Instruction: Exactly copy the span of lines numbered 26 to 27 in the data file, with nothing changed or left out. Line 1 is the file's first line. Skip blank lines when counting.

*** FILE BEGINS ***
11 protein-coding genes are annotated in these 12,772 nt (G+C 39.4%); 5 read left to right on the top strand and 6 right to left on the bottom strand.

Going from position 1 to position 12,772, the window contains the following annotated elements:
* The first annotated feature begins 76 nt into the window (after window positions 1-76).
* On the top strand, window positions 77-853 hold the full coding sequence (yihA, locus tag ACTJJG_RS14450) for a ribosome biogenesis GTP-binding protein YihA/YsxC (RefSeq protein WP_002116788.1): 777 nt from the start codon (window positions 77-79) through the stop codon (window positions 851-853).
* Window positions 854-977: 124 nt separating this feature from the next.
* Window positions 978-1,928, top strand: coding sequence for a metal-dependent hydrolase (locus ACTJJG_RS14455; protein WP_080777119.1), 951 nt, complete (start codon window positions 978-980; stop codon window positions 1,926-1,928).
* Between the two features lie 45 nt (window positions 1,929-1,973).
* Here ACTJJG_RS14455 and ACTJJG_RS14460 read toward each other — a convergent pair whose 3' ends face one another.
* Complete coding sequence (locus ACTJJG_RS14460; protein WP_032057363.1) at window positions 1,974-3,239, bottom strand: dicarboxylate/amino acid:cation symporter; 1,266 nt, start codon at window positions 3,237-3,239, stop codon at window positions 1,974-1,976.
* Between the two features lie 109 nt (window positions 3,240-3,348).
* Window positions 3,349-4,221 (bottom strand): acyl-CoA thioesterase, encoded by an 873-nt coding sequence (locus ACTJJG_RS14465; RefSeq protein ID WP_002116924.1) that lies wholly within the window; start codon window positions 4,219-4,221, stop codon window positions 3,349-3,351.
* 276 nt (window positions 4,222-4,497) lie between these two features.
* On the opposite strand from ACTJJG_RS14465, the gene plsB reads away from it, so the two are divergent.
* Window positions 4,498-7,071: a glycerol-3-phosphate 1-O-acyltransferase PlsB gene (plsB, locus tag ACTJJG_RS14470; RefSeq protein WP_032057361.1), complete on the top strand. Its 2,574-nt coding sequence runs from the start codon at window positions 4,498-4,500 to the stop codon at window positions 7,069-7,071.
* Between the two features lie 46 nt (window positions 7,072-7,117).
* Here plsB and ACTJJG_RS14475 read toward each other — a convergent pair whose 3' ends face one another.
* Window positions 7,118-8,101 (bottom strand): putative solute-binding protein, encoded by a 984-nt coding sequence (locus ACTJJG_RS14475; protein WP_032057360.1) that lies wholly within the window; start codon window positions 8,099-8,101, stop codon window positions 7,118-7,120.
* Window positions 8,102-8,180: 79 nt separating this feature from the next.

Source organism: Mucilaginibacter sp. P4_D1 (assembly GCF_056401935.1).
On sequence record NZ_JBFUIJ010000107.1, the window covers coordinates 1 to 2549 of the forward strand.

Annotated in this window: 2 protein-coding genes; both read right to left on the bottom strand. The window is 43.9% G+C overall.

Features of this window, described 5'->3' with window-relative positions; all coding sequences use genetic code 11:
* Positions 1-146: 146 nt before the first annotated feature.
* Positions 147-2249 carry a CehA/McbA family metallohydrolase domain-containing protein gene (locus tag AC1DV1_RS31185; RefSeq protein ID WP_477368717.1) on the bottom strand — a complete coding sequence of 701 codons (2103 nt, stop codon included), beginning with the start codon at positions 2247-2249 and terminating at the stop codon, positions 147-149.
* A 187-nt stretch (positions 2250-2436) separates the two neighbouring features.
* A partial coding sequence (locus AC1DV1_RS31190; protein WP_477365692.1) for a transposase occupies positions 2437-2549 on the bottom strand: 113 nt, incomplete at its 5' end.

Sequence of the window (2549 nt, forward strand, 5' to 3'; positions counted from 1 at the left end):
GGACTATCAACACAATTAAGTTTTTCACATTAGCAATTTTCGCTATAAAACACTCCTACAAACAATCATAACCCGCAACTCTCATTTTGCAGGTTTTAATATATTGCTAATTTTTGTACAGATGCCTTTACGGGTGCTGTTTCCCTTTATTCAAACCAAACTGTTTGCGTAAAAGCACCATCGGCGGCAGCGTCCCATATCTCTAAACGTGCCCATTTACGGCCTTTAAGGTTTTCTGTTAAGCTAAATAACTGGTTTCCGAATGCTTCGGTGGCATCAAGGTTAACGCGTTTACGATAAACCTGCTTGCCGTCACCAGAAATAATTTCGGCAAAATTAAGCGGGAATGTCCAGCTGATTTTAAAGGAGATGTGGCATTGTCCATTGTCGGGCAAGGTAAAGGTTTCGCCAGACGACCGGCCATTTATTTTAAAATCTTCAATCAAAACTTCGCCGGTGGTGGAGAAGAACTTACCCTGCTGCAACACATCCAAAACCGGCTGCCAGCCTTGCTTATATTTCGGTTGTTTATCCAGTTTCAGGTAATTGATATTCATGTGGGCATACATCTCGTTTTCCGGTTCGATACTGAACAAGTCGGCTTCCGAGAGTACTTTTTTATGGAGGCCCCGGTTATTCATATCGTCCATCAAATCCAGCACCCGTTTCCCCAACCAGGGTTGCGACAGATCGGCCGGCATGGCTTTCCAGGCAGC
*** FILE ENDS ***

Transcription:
* A partial coding sequence (locus AC1DV1_RS31190; protein WP_477365692.1) for a transposase occupies positions 2437-2549 on the bottom strand: 113 nt, incomplete at its 5' end.

Sequence of the window (2549 nt, forward strand, 5' to 3'; positions counted from 1 at the left end):